After researching the available electric bikes in New Zealand, I concluded that the best bang for the buck is the range of 3 e-bikes from Volto in Tauranga. A 10 minute test drive on one of Pete Wilcox’s bikes at Rockgas Wanganui‘s e-bike agency left me smitten.
The Volto bikes are manufactured in China, but designed by New Zealanders for our conditions.
Contrary to my expectation, I feel safer on the e-bike in city traffic than I do on my conventional bike. The extra acceleration available, especially from a standstill, makes it easier to keep up with the flow in busy city traffic; you’re not being shunted to the side of the road and made vulnerable to negligent car drivers who’re dying to open their doors in your face, or to suddenly back out of an angled parking space because they didn’t see you coming. Or maybe because they did. :o)
At stop signs and traffic lights, the same applies; I’m less vulnerable because I can accelerate as easily as a car, again, avoiding being shunted to the side of the road.
The Volto (mine’s a Falcon) has 3 power levels; I haven’t found it necessary to go beyond level 1, even on steepish hills. Higher levels give you more boost on the flat, but when you’re putting in extra effort on a steep hill you get maximum assistance even on level 1. My perception: hills are flattened by a factor of about five; head winds are forever vanquished.
If you have random data scattered around your computer, a digital scrapbook of clippings, recipes, scanned receipts, reference data, web clippings… stuff that you squirrel away because maybe you’ll need it one day then Evernote is your friend.
I’ve been testing a number of other similar programs but, bang for buck, Evernote is still my #1 choice.
It’s come into a bit of flack recently because the company have changed the rules for the free version, and changed the pricing structure. We’ll cover that later in this post.
Evernote makes filing and quickly retrieving your data easy. Your notes, files and images are saved to your computers’ hard drives and simultaneously to Evernote’s own servers. Its main raison d’etre is quick and easy location of those data. You have the advantages of online storage, instant powerful search capability, and automatic synchronization between your computers, tablets, and smartphones and between them and the cloud. Continue reading →
The average earnings as a percentage of turnover by oil companies over recent years is around 5%.
The average earnings as a percentage of turnover by the banks and the manufacturers of pharmaceuticals is around 20% !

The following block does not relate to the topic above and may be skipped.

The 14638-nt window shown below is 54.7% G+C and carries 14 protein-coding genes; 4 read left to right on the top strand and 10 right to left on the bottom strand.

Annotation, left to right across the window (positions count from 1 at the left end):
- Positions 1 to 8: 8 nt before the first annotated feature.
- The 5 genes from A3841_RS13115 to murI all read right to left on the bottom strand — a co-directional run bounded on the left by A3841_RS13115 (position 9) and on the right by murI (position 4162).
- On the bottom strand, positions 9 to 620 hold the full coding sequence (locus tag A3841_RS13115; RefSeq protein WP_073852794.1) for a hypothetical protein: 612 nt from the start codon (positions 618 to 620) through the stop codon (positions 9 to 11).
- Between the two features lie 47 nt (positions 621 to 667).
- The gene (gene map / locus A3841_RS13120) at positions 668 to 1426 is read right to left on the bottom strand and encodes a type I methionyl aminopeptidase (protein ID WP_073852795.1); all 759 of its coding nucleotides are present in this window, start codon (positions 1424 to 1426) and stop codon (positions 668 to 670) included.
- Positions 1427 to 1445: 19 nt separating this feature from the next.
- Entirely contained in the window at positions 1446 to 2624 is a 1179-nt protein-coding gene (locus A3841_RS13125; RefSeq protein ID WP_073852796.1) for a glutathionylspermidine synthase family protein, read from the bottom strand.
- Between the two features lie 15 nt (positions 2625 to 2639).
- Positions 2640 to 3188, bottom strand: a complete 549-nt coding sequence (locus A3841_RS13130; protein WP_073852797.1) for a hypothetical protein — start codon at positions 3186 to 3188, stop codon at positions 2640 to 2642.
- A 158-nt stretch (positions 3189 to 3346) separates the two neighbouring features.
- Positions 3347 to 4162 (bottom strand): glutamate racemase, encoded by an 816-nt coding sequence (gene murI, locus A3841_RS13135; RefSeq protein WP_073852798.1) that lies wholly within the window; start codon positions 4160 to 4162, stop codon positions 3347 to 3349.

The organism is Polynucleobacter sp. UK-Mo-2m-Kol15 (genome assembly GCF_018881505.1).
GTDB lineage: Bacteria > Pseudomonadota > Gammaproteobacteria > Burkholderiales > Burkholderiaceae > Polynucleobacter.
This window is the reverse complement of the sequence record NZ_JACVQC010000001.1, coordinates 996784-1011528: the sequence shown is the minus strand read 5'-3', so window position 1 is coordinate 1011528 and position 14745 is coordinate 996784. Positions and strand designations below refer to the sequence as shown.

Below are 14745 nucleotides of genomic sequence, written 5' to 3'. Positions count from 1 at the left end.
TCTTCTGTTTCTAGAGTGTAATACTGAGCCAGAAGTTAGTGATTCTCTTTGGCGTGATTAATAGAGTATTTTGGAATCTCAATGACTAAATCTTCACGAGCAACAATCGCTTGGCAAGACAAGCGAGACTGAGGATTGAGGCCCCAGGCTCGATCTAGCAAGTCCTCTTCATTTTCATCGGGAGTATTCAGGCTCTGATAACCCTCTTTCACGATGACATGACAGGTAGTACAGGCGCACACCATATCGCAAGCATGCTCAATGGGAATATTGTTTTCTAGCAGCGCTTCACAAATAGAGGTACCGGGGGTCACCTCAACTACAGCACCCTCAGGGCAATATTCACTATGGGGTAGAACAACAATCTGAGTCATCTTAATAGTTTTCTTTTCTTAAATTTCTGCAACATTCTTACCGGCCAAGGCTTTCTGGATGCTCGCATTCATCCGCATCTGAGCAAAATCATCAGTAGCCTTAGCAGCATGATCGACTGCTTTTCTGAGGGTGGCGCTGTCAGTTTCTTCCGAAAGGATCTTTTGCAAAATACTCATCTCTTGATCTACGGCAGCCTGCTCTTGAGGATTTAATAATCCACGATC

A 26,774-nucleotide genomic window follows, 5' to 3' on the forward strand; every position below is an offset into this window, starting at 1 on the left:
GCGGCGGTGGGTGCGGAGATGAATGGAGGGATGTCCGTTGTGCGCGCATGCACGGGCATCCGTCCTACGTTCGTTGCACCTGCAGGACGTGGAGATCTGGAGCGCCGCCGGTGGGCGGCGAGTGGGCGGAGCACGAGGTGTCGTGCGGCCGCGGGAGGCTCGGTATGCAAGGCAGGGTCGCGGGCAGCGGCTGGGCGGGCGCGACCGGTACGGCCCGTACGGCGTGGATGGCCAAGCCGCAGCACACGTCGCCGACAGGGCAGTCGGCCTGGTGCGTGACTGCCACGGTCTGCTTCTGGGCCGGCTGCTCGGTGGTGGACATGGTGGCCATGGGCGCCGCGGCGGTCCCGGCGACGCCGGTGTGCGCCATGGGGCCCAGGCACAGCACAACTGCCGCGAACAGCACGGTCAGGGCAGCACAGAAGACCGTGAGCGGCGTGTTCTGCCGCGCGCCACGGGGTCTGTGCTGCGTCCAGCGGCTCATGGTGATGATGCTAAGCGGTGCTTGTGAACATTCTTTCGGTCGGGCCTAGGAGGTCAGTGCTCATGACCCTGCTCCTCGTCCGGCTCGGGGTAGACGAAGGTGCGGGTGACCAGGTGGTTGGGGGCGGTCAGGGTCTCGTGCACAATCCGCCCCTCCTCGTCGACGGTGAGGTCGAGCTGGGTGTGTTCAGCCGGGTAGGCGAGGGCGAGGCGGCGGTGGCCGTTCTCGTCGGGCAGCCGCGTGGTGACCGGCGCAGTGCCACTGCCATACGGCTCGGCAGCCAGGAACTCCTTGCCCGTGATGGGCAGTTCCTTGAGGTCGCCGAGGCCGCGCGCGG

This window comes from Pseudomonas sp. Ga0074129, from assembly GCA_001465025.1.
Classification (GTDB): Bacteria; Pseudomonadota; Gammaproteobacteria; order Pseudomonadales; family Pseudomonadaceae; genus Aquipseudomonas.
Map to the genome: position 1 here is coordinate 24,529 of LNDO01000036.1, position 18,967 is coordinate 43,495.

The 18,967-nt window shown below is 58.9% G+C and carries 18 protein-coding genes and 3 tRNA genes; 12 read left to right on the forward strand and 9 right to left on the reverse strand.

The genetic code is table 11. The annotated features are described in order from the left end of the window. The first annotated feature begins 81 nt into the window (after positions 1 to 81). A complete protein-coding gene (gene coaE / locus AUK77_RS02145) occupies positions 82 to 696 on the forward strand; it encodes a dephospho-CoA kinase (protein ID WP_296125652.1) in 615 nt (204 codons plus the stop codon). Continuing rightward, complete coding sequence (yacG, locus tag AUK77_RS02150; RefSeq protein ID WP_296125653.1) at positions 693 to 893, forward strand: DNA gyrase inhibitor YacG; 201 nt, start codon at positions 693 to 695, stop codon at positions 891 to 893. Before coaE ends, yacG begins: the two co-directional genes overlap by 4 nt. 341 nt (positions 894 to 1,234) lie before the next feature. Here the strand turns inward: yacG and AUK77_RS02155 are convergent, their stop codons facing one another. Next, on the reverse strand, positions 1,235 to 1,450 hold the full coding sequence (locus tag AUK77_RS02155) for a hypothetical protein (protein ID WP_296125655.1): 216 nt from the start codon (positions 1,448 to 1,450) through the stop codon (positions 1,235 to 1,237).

So if you’re in need of $100,000 annual treatments for treatment for breast cancer, or if you’re an African with AIDS earning $1 a day, I hope you’ll be pleased that the drug manufacturers are doing so well.
The New Zealand Flag Consideration Panel are an august and varied bunch of highly respected and accomplished Kiwis from a wide range of backgrounds.
12 people on a committee is probably 8 or 9 too many to come up with a good outcome, but you’d expect a good decision anyway from smart people given clear guidelines.
They totally ignored their mandate. The makeup of most of the final 40 selection, and all of the final four, didn’t meet the criteria they’d been given. Those criteria were clear, in line with the advice of vexillologists, and borne out by many other successful national flags.
Like most people, I didn’t appreciate the vast difference between a static 2 dimensional corporate type logo and a 3 dimensional flag moving dynamically in the breeze. I listened to people who understood the task and now I get it. Not so the $640 a day Eminent and August Persons Group. They didn’t get it and they still don’t. Nor does tunnel visioned Prime Minister John Key.
A while back I gave one of my favourite places, Whanganui’s Red Eye Café, a miss because some inconsiderate idiot had parked precisely dead centre between two car parks taking up both and leaving no space for my little Freelander. I headed down the road for Oggie’s Café instead.
On the way I passed a man pushing a beat up van in the opposite direction. I stopped a hundred metres up the road and walked back to lend a hand. “May I help?” said I.
He looked at me dead-faced and said “No.”
Nothing more. No thank you; it’s OK; or kiss my backside. Just a flat expressionless “No.”
“You’re welcome.” I said, and trudged back up the road in a less enthusiatic frame of mind.
Perhaps for the first time in human history, the Good Old Days really did have something going for them. No wonder we have selfish and venal politicians and up-themselves media celebrities. The ubiquitous screen is corroding our ability to communicate and relate to people face-to-face; and it’s giving us Sarah Palin, Donald Trump, and the Kardashians.
The incidents I talked about above are becoming common. It’s going to get worse. From the cradle we’re encouraging our children to sink into the digital world, more and more they’re communicating electronically and learning how to behave from mainly toxic and obnoxious media.
Capitalism is nourished by growth. Without growth it cannot survive. It’s a function of the debt-based monetary system which requires growth to cover future interest commitments.
We cannot easily address climate change without threatening the capitalist system’s very existence. It could be done, but the status quo has its head up its backside and won’t acknowledge the extent of the problem.
Eventually things will change, the sooner that happens the better for your children.